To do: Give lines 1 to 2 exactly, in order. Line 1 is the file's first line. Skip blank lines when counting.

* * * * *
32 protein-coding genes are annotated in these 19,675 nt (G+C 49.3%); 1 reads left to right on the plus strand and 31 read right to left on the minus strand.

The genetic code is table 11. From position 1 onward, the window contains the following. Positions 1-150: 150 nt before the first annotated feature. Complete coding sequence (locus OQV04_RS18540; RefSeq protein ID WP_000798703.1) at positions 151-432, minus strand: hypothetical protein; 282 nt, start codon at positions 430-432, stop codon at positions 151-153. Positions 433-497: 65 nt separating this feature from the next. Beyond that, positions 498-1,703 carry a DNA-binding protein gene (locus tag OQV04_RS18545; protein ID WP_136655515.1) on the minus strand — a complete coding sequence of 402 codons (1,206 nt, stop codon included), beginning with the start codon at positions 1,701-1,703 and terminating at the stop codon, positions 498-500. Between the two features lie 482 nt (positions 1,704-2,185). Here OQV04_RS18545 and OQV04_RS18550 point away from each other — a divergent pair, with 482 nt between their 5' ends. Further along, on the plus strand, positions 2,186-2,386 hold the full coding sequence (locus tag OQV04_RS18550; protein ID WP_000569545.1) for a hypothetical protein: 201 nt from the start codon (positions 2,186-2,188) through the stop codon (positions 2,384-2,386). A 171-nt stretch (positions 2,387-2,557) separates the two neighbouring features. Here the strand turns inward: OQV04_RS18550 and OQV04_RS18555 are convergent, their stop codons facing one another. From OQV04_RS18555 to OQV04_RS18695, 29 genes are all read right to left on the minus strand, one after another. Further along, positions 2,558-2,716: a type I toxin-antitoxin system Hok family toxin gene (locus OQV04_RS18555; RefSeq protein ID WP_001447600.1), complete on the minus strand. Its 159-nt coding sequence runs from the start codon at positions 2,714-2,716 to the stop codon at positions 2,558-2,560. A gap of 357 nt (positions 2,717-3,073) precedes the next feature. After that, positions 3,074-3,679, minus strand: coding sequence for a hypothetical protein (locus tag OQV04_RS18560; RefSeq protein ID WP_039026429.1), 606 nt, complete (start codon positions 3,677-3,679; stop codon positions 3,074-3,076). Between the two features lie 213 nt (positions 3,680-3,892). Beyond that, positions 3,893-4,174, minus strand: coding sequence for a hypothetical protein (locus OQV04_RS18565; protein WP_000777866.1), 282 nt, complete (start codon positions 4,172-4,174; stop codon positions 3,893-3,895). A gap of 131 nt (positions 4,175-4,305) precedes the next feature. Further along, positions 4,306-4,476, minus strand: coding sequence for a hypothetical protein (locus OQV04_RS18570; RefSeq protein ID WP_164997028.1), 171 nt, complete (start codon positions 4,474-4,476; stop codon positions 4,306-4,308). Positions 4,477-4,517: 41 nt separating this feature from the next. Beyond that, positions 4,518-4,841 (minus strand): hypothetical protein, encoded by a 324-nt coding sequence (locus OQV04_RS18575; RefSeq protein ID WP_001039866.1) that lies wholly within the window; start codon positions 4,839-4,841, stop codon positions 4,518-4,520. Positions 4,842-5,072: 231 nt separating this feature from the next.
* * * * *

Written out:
32 protein-coding genes are annotated in these 19,675 nt (G+C 49.3%); 1 reads left to right on the plus strand and 31 read right to left on the minus strand.

The genetic code is table 11. From position 1 onward, the window contains the following. Positions 1-150: 150 nt before the first annotated feature. Complete coding sequence (locus OQV04_RS18540; RefSeq protein ID WP_000798703.1) at positions 151-432, minus strand: hypothetical protein; 282 nt, start codon at positions 430-432, stop codon at positions 151-153. Positions 433-497: 65 nt separating this feature from the next. Beyond that, positions 498-1,703 carry a DNA-binding protein gene (locus tag OQV04_RS18545; protein ID WP_136655515.1) on the minus strand — a complete coding sequence of 402 codons (1,206 nt, stop codon included), beginning with the start codon at positions 1,701-1,703 and terminating at the stop codon, positions 498-500. Between the two features lie 482 nt (positions 1,704-2,185). Here OQV04_RS18545 and OQV04_RS18550 point away from each other — a divergent pair, with 482 nt between their 5' ends. Further along, on the plus strand, positions 2,186-2,386 hold the full coding sequence (locus tag OQV04_RS18550; protein ID WP_000569545.1) for a hypothetical protein: 201 nt from the start codon (positions 2,186-2,188) through the stop codon (positions 2,384-2,386). A 171-nt stretch (positions 2,387-2,557) separates the two neighbouring features. Here the strand turns inward: OQV04_RS18550 and OQV04_RS18555 are convergent, their stop codons facing one another. From OQV04_RS18555 to OQV04_RS18695, 29 genes are all read right to left on the minus strand, one after another. Further along, positions 2,558-2,716: a type I toxin-antitoxin system Hok family toxin gene (locus OQV04_RS18555; RefSeq protein ID WP_001447600.1), complete on the minus strand. Its 159-nt coding sequence runs from the start codon at positions 2,714-2,716 to the stop codon at positions 2,558-2,560. A gap of 357 nt (positions 2,717-3,073) precedes the next feature. After that, positions 3,074-3,679, minus strand: coding sequence for a hypothetical protein (locus tag OQV04_RS18560; RefSeq protein ID WP_039026429.1), 606 nt, complete (start codon positions 3,677-3,679; stop codon positions 3,074-3,076). Between the two features lie 213 nt (positions 3,680-3,892). Beyond that, positions 3,893-4,174, minus strand: coding sequence for a hypothetical protein (locus OQV04_RS18565; protein WP_000777866.1), 282 nt, complete (start codon positions 4,172-4,174; stop codon positions 3,893-3,895). A gap of 131 nt (positions 4,175-4,305) precedes the next feature. Further along, positions 4,306-4,476, minus strand: coding sequence for a hypothetical protein (locus OQV04_RS18570; RefSeq protein ID WP_164997028.1), 171 nt, complete (start codon positions 4,474-4,476; stop codon positions 4,306-4,308). Positions 4,477-4,517: 41 nt separating this feature from the next. Beyond that, positions 4,518-4,841 (minus strand): hypothetical protein, encoded by a 324-nt coding sequence (locus OQV04_RS18575; RefSeq protein ID WP_001039866.1) that lies wholly within the window; start codon positions 4,839-4,841, stop codon positions 4,518-4,520. Positions 4,842-5,072: 231 nt separating this feature from the next.